Lagos - A walk along the 2km of light rail that Lagos authorities have managed to build in three years gives a sense of how hard it is to impose order on one of Africa’s most chaotic cities.
From either side of the concrete structure – no track has yet been laid – the crowded slums and highways of the country’s lagoon-side commercial hub teem with activity.
Its trademark yellow buses overtake, undertake and force their way down impossibly narrow side streets, where women stir pots next to canals clogged with rubbish.
With between 15 million and 21 million people – the upper estimate is the official one, though no one really knows – and generating a third of gross domestic product (GDP) for Africa’s second-biggest economy, Lagos has become almost as alluring to yield-hungry investors as it is to the 4 000 or so economic migrants who turn up each day.
Violent crime, mushrooming slums, police extortion and widespread fraud have often held investment back, but in the past decade, authorities have started trying to tackle some of the obstacles, especially maddening traffic bottlenecks.
“Just keeping Lagos roads moving without rail, pushing that kind of tonnage just through our road network, now that’s the eighth wonder of the world,” says Babtunde Fashola, the governor of Lagos state.
Fashola and his predecessor, Bola Tinubu, have tried to turn the city from a byword for squalor into a glitzy business hub. Their success will rest on projects like the light rail, which has involved massive and controversial slum clearance.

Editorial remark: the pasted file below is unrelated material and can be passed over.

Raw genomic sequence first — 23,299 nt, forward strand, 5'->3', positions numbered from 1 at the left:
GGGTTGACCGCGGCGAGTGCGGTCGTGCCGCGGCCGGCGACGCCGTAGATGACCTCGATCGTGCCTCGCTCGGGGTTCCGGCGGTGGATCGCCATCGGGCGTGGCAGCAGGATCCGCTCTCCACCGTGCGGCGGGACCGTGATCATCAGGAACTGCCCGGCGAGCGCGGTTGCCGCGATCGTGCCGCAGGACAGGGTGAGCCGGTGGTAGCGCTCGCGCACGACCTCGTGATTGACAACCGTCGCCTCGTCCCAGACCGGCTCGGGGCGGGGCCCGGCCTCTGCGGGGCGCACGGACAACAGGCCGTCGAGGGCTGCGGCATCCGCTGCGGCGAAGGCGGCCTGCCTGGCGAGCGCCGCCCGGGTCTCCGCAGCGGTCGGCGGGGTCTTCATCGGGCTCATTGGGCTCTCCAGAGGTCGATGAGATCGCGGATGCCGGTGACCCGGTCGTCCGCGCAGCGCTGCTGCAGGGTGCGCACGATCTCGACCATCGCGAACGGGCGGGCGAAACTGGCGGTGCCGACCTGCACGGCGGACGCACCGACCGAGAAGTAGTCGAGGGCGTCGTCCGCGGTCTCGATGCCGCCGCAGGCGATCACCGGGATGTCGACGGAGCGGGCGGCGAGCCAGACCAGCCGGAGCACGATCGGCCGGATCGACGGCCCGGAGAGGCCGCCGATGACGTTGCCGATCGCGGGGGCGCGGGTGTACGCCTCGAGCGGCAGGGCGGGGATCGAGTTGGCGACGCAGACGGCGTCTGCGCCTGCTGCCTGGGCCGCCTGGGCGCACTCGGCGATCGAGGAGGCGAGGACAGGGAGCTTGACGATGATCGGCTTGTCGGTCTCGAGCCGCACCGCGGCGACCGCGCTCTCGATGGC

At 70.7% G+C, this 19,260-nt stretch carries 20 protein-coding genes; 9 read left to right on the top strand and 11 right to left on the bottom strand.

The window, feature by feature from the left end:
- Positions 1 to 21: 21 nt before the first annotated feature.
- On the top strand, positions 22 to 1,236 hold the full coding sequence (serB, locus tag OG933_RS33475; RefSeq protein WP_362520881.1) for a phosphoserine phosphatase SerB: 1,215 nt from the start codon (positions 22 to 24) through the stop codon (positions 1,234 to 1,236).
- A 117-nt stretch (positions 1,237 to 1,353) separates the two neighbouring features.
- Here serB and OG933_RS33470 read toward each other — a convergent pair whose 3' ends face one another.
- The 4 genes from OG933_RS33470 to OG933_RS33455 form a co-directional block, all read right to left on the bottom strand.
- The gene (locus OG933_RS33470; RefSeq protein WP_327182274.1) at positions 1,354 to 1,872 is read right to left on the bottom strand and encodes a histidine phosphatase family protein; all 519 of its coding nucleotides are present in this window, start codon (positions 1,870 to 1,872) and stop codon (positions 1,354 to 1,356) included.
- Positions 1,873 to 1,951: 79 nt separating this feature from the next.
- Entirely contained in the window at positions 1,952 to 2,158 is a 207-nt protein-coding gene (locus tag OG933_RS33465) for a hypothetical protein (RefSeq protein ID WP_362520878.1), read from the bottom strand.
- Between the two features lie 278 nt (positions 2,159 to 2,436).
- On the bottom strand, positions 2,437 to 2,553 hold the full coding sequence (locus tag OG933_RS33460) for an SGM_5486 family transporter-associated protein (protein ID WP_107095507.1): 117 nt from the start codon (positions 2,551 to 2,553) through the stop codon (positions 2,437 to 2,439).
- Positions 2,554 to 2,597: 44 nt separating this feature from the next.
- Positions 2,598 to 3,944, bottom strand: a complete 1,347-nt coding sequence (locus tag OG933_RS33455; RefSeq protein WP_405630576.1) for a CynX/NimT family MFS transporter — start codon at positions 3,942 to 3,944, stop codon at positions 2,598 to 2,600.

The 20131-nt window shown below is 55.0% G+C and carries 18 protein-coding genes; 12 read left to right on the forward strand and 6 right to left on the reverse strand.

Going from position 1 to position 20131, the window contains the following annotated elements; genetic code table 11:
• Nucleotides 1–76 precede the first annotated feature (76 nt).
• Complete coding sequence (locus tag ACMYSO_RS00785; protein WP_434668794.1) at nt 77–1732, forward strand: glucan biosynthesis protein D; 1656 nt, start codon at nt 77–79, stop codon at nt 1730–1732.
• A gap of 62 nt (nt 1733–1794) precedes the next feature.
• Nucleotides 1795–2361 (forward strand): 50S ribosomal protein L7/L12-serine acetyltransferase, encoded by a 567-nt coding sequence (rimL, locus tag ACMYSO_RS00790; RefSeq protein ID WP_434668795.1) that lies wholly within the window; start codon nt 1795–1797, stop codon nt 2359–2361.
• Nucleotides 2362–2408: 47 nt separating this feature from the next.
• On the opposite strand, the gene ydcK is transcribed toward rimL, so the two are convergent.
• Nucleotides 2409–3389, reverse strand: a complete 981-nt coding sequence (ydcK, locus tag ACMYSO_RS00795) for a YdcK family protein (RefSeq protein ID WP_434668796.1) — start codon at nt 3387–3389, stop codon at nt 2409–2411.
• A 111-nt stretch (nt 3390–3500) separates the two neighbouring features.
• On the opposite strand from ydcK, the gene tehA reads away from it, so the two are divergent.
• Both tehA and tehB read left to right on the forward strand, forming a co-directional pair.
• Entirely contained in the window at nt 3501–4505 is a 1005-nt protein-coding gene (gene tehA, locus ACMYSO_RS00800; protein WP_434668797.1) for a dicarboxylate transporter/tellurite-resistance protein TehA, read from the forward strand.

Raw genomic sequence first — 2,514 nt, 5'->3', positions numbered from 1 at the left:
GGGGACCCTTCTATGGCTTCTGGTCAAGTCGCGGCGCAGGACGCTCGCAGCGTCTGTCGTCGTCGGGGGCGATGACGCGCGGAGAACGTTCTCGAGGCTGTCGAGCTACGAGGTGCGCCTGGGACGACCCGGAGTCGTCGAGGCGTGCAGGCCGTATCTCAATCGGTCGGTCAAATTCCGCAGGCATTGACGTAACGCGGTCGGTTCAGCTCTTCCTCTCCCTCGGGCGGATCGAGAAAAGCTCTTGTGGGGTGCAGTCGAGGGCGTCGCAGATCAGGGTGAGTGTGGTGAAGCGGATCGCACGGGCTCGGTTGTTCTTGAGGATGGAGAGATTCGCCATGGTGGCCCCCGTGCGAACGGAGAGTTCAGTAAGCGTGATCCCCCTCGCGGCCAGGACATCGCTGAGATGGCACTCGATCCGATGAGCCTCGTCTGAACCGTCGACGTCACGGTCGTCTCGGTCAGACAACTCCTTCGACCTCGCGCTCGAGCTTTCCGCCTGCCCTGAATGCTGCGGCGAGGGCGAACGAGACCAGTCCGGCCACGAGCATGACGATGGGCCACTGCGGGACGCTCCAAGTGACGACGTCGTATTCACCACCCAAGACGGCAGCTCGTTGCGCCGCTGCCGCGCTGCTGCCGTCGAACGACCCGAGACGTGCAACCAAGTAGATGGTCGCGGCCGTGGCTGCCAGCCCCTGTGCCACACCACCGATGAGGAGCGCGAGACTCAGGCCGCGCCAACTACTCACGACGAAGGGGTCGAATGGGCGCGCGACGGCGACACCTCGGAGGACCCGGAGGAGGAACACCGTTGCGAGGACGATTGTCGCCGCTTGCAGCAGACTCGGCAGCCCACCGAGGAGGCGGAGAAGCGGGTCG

If they manage, it could become an investment hub in Africa and a model for fast-urbanising African nations. If not, it might face a dystopian crime-ridden future not unlike its past.
If Lagos were a country its GDP would make it Africa’s seventh-biggest economy – more than twice the size of Kenya’s. Its large consumer market is already well established for firms like Unilever, Heineken and Nestlé.
One of Africa’s biggest stock markets sits here, as does its second-biggest market in government bonds. Industry is hampered by poor power generation, although the service sector is booming.
But Lagos faces a daily challenge just trying to keep up with the pace of population growth, much of it on the edge of water. Nigeria, already pushing 170 million people, will be home to 400 million by 2050, making it the fourth-most populous country, according to the global Population Reference Bureau. Lagos will have doubled in size by then, Fashola and demographers agree.
The biggest headache, however, is travel. The transport authority says there are 9 million road trips a day in the city.
The $2.5 billion (R24.5bn) light rail project is behind schedule because there is barely a stretch of land that is not inhabited.
Thousands of illegal settlements have been destroyed this year. No one has been compensated. Fashola’s defenders say slums must be removed for projects like the light rail, but critics say the heavy-handed approach shows a lack of sensitivity to the poor. – Reuters